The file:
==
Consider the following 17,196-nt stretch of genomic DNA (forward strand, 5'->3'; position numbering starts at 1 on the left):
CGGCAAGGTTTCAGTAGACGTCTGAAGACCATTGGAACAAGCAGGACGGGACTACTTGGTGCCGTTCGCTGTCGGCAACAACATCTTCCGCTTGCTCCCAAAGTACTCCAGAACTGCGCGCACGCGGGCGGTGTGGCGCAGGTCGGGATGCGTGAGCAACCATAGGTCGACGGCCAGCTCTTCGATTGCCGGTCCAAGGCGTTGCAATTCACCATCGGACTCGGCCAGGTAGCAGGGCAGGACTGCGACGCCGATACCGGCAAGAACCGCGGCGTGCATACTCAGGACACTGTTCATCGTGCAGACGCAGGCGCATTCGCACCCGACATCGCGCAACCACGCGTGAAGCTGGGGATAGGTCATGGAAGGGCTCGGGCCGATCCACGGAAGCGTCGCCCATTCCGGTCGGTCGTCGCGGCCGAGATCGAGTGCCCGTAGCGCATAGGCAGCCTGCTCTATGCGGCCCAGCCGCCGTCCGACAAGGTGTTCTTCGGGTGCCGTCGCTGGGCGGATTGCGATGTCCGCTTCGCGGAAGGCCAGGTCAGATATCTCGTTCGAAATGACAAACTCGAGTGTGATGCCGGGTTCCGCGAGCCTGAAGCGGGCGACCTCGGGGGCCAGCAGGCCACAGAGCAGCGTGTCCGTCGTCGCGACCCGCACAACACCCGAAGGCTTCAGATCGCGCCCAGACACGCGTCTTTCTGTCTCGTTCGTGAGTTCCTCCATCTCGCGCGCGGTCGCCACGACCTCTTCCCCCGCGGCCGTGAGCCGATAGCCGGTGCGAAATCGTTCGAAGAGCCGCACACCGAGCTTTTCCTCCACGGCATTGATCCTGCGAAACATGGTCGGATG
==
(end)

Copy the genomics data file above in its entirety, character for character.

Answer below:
Consider the following 17,196-nt stretch of genomic DNA (forward strand, 5'->3'; position numbering starts at 1 on the left):
CGGCAAGGTTTCAGTAGACGTCTGAAGACCATTGGAACAAGCAGGACGGGACTACTTGGTGCCGTTCGCTGTCGGCAACAACATCTTCCGCTTGCTCCCAAAGTACTCCAGAACTGCGCGCACGCGGGCGGTGTGGCGCAGGTCGGGATGCGTGAGCAACCATAGGTCGACGGCCAGCTCTTCGATTGCCGGTCCAAGGCGTTGCAATTCACCATCGGACTCGGCCAGGTAGCAGGGCAGGACTGCGACGCCGATACCGGCAAGAACCGCGGCGTGCATACTCAGGACACTGTTCATCGTGCAGACGCAGGCGCATTCGCACCCGACATCGCGCAACCACGCGTGAAGCTGGGGATAGGTCATGGAAGGGCTCGGGCCGATCCACGGAAGCGTCGCCCATTCCGGTCGGTCGTCGCGGCCGAGATCGAGTGCCCGTAGCGCATAGGCAGCCTGCTCTATGCGGCCCAGCCGCCGTCCGACAAGGTGTTCTTCGGGTGCCGTCGCTGGGCGGATTGCGATGTCCGCTTCGCGGAAGGCCAGGTCAGATATCTCGTTCGAAATGACAAACTCGAGTGTGATGCCGGGTTCCGCGAGCCTGAAGCGGGCGACCTCGGGGGCCAGCAGGCCACAGAGCAGCGTGTCCGTCGTCGCGACCCGCACAACACCCGAAGGCTTCAGATCGCGCCCAGACACGCGTCTTTCTGTCTCGTTCGTGAGTTCCTCCATCTCGCGCGCGGTCGCCACGACCTCTTCCCCCGCGGCCGTGAGCCGATAGCCGGTGCGAAATCGTTCGAAGAGCCGCACACCGAGCTTTTCCTCCACGGCATTGATCCTGCGAAACATGGTCGGATG